Court won’t raise Seagen damages award in Enhertu patent dispute

by Stephen Riddle

A Texas court has confirmed the $41.8 million damages awarded to Seagen in its patent dispute with Daiichi Sankyo over beast cancer drug Enhertu, but declined to raise the sum despite concluding that the infringement was ‘wilful’.

Seagen won a lawsuit in April which claimed that Enhertu (trastuzumab deruxtecan) infringes a patient it holds (No. 10,808,039) covering antibody-drug conjugates that include auristatin compounds coupled to an antibody via a linker molecule.

The jury in the case awarded Seagen an amount for damages based on past royalties that should have been paid on Enhertu sales in the US to date.

In the latest development, the court has decided that an increase in damages isn’t warranted “despite the jury’s finding of wilfulness,” said Daiichi Sankyo in a statement (PDF) today.

The Japanese drugmaker – which has partnered with AstraZeneca on commercialising Enhertu – pledged to “vigorously defend its rights and explore available post-trial motions and remedies to contest the judgment and damages awarded to Seagen.”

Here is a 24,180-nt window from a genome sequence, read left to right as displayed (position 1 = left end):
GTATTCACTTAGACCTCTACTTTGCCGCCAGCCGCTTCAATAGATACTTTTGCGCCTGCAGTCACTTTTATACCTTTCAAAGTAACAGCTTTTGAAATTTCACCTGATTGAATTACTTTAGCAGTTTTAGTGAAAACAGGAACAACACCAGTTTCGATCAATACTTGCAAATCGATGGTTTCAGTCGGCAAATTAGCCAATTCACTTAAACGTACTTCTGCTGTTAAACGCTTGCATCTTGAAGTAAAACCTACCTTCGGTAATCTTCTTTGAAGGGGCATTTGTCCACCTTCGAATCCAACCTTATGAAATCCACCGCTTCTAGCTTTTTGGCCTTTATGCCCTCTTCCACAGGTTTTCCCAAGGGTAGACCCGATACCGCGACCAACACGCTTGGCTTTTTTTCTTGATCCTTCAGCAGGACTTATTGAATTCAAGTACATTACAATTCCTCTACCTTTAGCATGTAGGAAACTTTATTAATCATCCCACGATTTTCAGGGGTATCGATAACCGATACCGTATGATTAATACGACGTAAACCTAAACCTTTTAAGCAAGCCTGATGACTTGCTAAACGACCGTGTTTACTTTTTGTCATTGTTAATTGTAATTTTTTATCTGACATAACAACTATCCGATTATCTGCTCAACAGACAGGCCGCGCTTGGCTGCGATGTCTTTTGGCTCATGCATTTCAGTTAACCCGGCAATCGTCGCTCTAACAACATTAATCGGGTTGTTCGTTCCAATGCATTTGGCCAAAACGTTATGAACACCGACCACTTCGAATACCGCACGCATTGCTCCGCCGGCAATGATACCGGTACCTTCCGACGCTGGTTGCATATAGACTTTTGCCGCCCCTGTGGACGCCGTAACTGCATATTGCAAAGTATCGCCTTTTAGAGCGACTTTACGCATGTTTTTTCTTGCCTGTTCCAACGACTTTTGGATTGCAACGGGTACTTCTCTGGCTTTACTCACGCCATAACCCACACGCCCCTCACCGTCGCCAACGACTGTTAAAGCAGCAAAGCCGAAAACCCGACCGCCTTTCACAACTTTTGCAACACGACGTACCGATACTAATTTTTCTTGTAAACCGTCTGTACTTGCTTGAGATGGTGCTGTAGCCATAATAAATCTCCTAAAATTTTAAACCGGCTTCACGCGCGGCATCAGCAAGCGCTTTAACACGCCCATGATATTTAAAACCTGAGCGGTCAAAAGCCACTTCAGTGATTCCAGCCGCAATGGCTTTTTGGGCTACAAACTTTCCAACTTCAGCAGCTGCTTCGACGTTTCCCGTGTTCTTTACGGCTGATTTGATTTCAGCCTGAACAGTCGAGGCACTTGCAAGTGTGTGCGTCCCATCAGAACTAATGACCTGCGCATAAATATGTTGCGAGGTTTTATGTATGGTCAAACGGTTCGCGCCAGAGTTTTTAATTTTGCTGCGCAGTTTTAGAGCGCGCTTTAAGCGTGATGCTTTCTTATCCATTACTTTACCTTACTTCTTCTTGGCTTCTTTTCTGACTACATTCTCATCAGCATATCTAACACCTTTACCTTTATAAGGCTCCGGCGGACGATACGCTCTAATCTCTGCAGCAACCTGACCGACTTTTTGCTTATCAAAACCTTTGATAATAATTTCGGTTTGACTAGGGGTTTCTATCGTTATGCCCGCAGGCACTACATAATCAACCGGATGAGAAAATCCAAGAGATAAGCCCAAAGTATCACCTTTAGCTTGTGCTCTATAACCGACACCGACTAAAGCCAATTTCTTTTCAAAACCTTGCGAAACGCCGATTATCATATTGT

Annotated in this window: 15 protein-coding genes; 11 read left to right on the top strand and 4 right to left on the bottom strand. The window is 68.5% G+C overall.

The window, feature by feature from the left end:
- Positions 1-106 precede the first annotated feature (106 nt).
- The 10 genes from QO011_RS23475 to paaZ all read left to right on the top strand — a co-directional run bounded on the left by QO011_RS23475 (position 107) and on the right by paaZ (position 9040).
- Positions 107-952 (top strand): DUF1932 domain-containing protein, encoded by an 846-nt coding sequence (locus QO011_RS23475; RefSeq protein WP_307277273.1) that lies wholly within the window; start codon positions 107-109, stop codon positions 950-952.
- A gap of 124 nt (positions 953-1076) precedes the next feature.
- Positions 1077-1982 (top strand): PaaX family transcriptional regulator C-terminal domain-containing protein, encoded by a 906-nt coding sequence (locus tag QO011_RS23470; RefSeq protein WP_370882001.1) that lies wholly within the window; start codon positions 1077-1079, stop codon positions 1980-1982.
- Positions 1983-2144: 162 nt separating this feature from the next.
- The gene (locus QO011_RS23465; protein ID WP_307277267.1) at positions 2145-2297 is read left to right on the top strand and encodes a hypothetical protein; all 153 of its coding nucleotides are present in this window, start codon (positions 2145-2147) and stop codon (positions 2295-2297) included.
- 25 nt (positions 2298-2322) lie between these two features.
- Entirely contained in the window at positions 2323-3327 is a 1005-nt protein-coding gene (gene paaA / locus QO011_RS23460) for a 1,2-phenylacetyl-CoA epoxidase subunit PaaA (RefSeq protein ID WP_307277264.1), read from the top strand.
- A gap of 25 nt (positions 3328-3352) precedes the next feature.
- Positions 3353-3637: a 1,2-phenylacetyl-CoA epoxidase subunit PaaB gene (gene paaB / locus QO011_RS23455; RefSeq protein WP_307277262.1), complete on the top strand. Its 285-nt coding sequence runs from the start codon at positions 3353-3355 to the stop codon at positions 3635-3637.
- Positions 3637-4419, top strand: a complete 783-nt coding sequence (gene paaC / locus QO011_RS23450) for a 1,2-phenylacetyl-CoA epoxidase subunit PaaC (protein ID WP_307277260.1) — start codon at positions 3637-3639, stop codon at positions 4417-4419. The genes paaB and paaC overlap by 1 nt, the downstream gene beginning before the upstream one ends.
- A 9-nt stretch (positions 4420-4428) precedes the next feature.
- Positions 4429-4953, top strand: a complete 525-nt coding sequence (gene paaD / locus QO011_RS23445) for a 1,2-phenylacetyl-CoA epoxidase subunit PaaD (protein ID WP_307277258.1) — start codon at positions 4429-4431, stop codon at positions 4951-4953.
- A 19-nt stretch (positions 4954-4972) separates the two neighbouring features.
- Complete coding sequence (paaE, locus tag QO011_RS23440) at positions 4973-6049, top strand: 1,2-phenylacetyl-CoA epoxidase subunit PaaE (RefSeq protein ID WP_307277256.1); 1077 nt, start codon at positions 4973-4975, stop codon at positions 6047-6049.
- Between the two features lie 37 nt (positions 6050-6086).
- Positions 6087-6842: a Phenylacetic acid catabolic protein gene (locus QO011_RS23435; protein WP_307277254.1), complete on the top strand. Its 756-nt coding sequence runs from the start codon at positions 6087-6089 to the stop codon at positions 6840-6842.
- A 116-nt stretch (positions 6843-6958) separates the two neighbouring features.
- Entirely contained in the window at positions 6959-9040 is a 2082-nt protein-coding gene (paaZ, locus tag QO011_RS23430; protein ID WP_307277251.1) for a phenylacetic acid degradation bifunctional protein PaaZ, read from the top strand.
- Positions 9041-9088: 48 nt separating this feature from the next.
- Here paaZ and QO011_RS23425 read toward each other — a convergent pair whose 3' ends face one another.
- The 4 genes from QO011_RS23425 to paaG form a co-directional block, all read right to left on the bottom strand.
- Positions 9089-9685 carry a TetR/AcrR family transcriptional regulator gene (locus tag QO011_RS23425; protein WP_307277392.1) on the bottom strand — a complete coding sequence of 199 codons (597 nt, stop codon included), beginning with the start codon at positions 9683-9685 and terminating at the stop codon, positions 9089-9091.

Seagen had asked the court to look into the possibility of increasing damages, as well as making a request for royalties on future sales until the expiry of the ‘039 patent in November 2024. The court has not yet ruled on the future royalties matter.

Daiichi Sankyo said that the impact on its consolidated financials for the fiscal year ending 31 March 2023 “is currently being evaluated and will be announced as soon as possible.”

An award for future royalties could be a big windfall for Seagen, currently rumoured to be a takeover target for Merck & Co, given that Enhertu sales are growing quickly and set to accelerate with additional approvals.

It is already approved as a second- and third-line treatment for HER2-positive breast cancer and as a second-line therapy for gastric and gastroesophageal junction (GEJ) cancer, but is poised to move into earlier lines of treatment as well as breast and gastric cancers with low HER2 expression levels.

In February, for example, Enhertu scored its first phase 3 win in HER2-low breast cancer in the DESTINY-Breast04 trial, which analysts at Credit Suisse said could unlock $3 billion in additional sales for the drug.

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